- ISM Services rebounded to 52.7 in November from a five month low of 51.8 last month, expectations called for a rise to 52.4
- Last week, we got a read on manufacturing, where ISM's gauge showed activity shrank for the 13th straight month holding at 46.7.
- Numbers over 50 indicate expansion while under 50 indicate contraction
The key takeaway - The economic narrative that has unfolded over the past year continues its trajectory, characterized by a dichotomy between manufacturing and services. The manufacturing sector has experienced a slowdown, impacted greatly by rising borrowing costs. However, data suggests a stabilizing trend in manufacturing, albeit at a lower level. In contrast, the service sector has been a beacon of strength. However, the sector is not without its challenges. It's currently hovering near post-pandemic lows, signaling that the surge in consumer demand for services might be waning. Given the stickiness of inflation in the service sector, the pullback in spending on services and back to goods could be welcomed by the Fed in their battle to bring inflation to its 2% target.
Consumer Sentiment Jumps in Early December for the First Increase in Five Months
- The University of Michigan’s gauge of consumer sentiment rose to a preliminary December reading of 69.4 from a six-month low of 61.3 in the prior month
- The highest level since August
- Americans think inflation will average a 3.1% rate over the next year, down from 4.5%
- A barometer of consumer expectations of future economic conditions rose to 66.4 from 56.8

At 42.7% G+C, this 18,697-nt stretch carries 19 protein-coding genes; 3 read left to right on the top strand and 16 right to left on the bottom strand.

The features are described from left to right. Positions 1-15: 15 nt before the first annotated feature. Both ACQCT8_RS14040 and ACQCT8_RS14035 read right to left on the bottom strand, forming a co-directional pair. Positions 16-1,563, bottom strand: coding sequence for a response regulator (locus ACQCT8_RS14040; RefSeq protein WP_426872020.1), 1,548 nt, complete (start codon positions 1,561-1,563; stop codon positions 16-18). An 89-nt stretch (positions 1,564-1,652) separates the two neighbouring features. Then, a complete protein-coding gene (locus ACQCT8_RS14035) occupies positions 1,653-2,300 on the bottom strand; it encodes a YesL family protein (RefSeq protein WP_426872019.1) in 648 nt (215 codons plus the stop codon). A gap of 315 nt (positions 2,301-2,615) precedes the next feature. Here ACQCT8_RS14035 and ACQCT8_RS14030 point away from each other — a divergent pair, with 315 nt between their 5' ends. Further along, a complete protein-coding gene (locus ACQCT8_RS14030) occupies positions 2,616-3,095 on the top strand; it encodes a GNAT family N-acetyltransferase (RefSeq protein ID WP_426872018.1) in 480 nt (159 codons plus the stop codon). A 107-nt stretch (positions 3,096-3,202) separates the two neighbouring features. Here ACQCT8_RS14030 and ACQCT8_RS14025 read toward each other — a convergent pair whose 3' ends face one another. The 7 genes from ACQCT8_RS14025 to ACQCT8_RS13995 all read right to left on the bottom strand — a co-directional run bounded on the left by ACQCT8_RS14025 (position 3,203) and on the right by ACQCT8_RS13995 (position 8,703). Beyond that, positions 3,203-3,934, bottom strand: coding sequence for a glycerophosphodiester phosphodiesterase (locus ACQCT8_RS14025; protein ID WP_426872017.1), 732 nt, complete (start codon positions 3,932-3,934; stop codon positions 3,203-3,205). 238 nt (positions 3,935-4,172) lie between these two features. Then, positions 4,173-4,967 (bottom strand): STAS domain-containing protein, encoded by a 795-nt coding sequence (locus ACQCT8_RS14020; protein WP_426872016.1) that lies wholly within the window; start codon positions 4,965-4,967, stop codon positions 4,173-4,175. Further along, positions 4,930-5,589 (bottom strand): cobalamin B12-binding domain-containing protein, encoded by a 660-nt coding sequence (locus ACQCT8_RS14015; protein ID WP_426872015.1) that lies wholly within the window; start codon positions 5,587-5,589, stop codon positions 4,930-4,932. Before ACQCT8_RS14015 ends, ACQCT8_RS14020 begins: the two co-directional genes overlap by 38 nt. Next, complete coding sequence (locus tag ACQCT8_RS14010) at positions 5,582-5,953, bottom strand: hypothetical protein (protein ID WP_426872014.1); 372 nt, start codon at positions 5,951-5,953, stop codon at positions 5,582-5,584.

The key takeaway - According to this report from the University of Michigan, consumer sentiment, which had been declining over the past four months, experienced a notable turnaround in early December. This shift wasn't just in consumers' perceptions of the economy and their personal circumstances, but also in their expectations of decreasing inflation. Consumer expectations can significantly influence the actual trajectory of inflation in the economy. Several factors are contributing to this renewed confidence among Americans. These include a strong job market, a recovering stock market, and decreasing gas prices. Additionally, the usual uplift in spirits associated with the holiday season cannot be overlooked. When consumers feel positive about the future, they are more likely to spend, thereby supporting the economy. However, excessive consumer spending could maintain economic momentum, potentially sustaining higher levels of inflation.
From Around the Watercooler
The Biden administration proposed a framework to seize the patents for pricey medicines whose development was partially funded with taxpayer dollars
Masters champ Jon Rahm is ditching the PGA Tour for the rival Saudi-backed league, LIV, because of a deal reportedly worth more than $300 million
Journalists and staff at the Washington Post staged a one-day strike to protest layoffs amid stalled contract negotiations
Venezuelans voted Sunday to claim sovereignty over part of Guyana, intensifying a territorial conflict with their oil-rich neighbor